In an interview with Beth Butcher, Executive Superintendent, Teaching and Learning, and Bernadette Shaw, Central Coordinating Principal, Teaching and Learning of the Toronto District School Board (TDSB), we explore the Canadian Technological Education system. This post part of our ongoing partnership with Asia Society’s Global Learning Blog on Education Week. This post was written by Heather Singmaster, Asia Society.
What does technological education look like in Toronto/Ontario?
Technological education in grades 9-12 is guided by Ontario’s Ministry of Education curriculum documents, Technological Education, 2009. Programs are offered in communications technology, computer technology, construction technology, green industries, hairstyling and aesthetics, health care, hospitality and tourism, manufacturing technology, technological design, and transportation technology. Course work focuses on broad-based technologies (grades 9 & 10) and areas of emphasis (grades 11 & 12). When technological education programs are packaged with cooperative education, students have the opportunity to transfer learning from the classroom to the workplace by further developing and refining skills. This enables students to gain hands-on experience in the subject area and explore careers in a specific industry sector. Technological education programs lead to all exit destinations including the workplace, college, university, and apprenticeship. Students in cooperative education, who are working in skilled trades, may register as apprentices through the Ontario Youth Apprenticeship Program (OYAP), a joint partnership between the Ministry of Education and the Ministry of Training, Colleges and Universities.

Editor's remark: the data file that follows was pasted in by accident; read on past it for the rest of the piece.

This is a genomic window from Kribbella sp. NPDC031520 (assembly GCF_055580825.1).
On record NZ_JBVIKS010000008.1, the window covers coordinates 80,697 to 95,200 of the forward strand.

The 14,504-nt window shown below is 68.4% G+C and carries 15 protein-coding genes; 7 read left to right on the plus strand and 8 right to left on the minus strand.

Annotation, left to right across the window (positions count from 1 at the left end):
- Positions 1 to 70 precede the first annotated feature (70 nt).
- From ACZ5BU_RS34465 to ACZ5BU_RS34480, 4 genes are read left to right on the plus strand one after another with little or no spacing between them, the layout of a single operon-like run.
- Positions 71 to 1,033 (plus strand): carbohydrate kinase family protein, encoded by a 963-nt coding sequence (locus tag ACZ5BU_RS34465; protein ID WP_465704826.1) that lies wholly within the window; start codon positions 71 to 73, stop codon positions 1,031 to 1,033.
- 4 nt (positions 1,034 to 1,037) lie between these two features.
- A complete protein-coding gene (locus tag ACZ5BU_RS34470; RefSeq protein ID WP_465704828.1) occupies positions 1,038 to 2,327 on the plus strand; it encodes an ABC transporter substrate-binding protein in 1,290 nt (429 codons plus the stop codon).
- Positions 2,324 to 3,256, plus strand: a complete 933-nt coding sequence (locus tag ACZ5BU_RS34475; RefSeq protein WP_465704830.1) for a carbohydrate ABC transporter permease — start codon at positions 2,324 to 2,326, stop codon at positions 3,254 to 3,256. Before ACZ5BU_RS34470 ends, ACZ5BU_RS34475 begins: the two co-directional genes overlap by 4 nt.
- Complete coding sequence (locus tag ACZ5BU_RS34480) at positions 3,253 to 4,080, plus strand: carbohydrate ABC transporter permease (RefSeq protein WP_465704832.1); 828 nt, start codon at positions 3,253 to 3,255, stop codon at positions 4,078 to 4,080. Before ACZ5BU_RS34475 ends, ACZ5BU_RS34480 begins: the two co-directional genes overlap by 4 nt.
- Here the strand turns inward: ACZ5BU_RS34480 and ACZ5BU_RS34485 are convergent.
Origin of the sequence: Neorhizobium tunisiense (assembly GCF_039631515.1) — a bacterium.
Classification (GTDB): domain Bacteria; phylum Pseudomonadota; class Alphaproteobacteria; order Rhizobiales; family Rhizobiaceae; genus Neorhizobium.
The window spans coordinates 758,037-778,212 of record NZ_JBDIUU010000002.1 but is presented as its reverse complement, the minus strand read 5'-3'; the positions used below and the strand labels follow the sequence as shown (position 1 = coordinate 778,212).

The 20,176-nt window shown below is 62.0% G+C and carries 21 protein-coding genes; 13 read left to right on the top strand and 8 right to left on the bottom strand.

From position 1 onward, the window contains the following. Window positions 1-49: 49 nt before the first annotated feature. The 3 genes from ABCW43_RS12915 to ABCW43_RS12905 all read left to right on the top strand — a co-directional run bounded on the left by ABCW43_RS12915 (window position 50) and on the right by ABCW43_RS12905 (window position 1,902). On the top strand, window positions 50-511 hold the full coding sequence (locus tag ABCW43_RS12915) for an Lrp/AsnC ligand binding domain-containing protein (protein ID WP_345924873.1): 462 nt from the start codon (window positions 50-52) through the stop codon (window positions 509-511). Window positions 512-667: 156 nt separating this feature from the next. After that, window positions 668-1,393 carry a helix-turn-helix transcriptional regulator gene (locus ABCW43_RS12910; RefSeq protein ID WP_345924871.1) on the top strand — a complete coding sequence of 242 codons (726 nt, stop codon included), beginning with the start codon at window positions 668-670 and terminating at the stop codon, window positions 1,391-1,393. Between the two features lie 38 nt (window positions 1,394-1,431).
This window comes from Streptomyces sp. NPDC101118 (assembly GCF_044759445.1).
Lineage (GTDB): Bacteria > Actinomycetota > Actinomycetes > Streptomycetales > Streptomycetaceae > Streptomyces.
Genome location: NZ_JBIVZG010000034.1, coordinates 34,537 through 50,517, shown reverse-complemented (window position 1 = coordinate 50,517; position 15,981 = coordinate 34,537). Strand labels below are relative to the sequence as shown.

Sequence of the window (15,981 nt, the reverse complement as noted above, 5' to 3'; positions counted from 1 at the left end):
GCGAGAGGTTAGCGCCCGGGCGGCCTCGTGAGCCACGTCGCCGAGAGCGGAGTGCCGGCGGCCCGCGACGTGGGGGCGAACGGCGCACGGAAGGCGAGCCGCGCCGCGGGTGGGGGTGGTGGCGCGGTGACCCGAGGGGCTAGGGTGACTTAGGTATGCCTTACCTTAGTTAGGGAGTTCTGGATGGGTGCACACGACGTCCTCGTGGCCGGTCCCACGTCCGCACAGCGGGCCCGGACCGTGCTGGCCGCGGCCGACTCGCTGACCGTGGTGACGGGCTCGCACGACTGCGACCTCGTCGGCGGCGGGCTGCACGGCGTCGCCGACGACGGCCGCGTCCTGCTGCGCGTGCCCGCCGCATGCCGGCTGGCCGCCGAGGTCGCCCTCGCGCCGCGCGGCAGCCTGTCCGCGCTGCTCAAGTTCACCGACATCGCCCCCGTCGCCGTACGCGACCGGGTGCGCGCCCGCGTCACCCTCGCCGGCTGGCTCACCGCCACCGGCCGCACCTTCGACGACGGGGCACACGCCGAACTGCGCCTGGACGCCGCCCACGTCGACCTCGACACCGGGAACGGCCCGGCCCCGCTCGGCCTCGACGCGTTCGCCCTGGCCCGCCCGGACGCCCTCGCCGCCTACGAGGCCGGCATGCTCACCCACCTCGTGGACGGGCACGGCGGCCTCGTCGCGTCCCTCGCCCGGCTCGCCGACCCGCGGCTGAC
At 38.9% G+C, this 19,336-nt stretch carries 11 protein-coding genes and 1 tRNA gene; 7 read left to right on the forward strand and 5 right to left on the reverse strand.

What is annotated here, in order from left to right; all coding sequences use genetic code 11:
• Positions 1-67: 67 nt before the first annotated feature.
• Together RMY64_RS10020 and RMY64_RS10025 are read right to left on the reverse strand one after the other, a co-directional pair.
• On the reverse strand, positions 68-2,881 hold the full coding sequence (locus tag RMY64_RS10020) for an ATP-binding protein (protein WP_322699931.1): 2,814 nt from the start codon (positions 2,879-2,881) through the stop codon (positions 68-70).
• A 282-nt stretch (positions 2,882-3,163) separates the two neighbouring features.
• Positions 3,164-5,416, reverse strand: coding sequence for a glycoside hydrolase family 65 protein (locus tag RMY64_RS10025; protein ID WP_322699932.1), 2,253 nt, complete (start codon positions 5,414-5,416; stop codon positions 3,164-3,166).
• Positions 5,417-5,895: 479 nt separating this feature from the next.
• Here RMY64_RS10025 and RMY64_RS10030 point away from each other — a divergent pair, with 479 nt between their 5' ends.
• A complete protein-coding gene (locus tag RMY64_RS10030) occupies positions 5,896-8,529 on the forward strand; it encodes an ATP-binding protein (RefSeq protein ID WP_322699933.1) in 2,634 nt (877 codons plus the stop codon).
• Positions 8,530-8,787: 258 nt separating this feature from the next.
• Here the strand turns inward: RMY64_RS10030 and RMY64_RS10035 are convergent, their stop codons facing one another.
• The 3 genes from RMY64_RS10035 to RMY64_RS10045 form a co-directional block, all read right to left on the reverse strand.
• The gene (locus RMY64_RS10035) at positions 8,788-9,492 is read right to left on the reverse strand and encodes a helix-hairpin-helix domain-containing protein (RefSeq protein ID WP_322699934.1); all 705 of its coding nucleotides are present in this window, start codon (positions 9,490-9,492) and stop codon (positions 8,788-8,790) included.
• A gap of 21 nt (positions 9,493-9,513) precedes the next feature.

What percentage of the student population participates in technological education?
Technological education is offered in eighty-six secondary schools in the TDSB. We are the largest provider of this form of experiential learning in the country. Any student transitioning from grade 8 to grade 9 may select the broad-based introductory course, Exploring Technologies (TIJ). At the secondary level, there are over two thousand sections/classes running during the regular school year and approximately twenty-seven thousand students participate in any of the broad-based programs and/or areas of emphasis courses.
Which sectors/fields of study are most popular with students?
The Ontario curriculum is aligned with current economic industry sectors. While there is substantial interest in all technological education programs, participation rates are frequently dependent on specialized school facilities. Transportation technology, hospitality and tourism, and hairstyling and aesthetics are popular among students, as demonstrated in the TDSB course enrolment data. More and more, the integration of technological education with other areas of study is emerging as a trend. Whether it’s communications technology supporting transportation diagnostics or the application of mathematics in construction classes, technological education is most effective when supported through a cross-curricular, contextualized framework. The academic versus vocational demarcation is beginning to blur and this is paramount for students who aspire to take on a career in skilled trades and technologies.
How is technological education funded in Toronto?
Like all Ontario curriculum, schools deliver technological education by way of the Ministry of Education’s funding model. Students participating in Ontario Youth Apprenticeship Program are additionally funded through the Ministry of Training, Colleges, and Universities (MTCU). MTCU also supports students through funding to complete their Level 1 Apprenticeship training, through a Training Delivery Agent in an approved sector of the skilled trades.
Read the full post on Education Week’s Global Learning blog.
Photo courtesy of the Toronto District School Board.